Toronto, August 4, 2020 – Hot Docs is proud to partner with the City of Toronto’s DriveInTO program to present a free drive-in screening of Stop Making Sense, Jonathan Demme’s classic concert doc about American rock band the Talking Heads, on Tuesday, August 11, at Ontario Place. Tickets are free but must be reserved in advance. For more information and reservations visit OntarioPlace.com.
“We’re thrilled to be part of this fantastic initiative led by the City of Toronto, and to join our fellow film festivals in entertaining and uniting the city through film during this uncertain time,” said Shane Smith, director of programming for Hot Docs. “Selected by our audiences in an online poll, Stop Making Sense is a joyous celebration and the perfect choice to lift all our spirits.”
STOP MAKING SENSE
D: Jonathan Demme | 88 minutes | 1984 | USA | PG
An exhilarating, ahead-of-its time masterpiece shot over three nights in 1984, Stop Making Sense captures the catchy energy, daring theatrics and pure euphoria of the Talking Heads performing at the top of their game. Get ready to dance in your seat with one of the greatest music films of all time.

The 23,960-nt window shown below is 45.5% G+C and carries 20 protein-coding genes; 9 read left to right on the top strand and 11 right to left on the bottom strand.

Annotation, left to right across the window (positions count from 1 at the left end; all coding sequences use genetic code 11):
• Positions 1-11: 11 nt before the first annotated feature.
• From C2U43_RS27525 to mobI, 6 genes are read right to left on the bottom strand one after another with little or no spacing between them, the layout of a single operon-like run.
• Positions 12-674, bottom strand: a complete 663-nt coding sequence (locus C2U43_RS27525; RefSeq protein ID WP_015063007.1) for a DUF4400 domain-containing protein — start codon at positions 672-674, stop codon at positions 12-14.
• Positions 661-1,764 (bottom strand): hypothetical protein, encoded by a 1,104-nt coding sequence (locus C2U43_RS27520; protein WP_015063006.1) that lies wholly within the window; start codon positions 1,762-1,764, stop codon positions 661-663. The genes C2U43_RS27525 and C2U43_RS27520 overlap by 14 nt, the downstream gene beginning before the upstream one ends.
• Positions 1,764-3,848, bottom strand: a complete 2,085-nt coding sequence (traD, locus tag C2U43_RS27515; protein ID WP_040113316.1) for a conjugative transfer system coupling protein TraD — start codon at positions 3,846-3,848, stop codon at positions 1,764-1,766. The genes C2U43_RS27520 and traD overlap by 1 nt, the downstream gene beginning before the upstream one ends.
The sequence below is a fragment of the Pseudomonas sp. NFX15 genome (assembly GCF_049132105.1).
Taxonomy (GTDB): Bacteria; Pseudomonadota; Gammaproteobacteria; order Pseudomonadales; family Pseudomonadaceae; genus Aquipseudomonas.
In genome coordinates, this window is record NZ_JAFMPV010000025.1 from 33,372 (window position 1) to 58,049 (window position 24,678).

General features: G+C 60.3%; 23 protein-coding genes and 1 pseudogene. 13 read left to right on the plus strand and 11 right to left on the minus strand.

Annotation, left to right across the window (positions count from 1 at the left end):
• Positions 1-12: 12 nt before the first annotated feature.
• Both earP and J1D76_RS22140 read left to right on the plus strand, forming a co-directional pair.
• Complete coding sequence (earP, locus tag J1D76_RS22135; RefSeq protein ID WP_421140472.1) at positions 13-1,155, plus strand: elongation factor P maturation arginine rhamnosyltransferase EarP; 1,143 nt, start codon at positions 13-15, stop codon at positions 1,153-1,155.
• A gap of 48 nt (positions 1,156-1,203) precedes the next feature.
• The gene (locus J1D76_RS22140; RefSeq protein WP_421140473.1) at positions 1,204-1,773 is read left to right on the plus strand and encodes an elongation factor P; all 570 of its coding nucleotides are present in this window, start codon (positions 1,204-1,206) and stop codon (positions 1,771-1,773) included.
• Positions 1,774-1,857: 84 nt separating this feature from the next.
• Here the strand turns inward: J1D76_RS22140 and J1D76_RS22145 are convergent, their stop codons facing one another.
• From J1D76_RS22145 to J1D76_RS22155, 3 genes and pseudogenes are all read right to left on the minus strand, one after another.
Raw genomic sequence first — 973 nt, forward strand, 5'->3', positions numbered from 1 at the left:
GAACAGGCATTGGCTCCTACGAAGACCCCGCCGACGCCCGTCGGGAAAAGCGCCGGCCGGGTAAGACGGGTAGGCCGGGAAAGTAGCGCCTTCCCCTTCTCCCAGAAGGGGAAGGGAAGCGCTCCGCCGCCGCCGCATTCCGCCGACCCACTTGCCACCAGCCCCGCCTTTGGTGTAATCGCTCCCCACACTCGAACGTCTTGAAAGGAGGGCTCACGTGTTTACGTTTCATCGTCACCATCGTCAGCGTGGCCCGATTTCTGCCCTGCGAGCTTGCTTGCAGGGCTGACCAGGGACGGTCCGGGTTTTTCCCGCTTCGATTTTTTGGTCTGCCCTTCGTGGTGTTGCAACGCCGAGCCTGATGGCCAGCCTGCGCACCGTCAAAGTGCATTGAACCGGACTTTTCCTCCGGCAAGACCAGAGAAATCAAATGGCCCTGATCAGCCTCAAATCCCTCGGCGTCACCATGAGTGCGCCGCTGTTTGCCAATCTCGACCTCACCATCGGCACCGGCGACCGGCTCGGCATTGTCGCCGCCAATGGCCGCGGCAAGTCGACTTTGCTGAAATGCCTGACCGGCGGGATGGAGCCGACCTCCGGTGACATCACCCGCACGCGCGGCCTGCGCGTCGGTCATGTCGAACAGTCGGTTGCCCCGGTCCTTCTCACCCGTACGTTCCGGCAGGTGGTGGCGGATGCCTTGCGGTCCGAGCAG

Tuesday, August 11
The City of Toronto’s DriveInTO program helps organizers safely set up large-scale, high-value, temporary drive-in experiences throughout Toronto during the summer months at select sites. The Program supports free nights offered by local film and arts organizations to create a diversity of programming and provide community access to these popular events.
Hot Docs is a not-for-profit organization dedicated to advancing and celebrating the art of documentary and to creating production opportunities for documentary filmmakers. Hot Docs Canadian International Documentary Festival, North America’s largest documentary festival, conference and market, welcomes audiences of over 228,000 and more than 2,600 industry delegates to Toronto each year. Year-round, Hot Docs supports the Canadian and international industry with professional development programs and a multi-million-dollar production fund portfolio, and fosters education through documentaries with its popular free program Docs For Schools. Hot Docs owns and programs the Hot Docs Ted Rogers Cinema, a century-old landmark located in Toronto’s Annex neighbourhood and the world’s first and largest documentary cinema.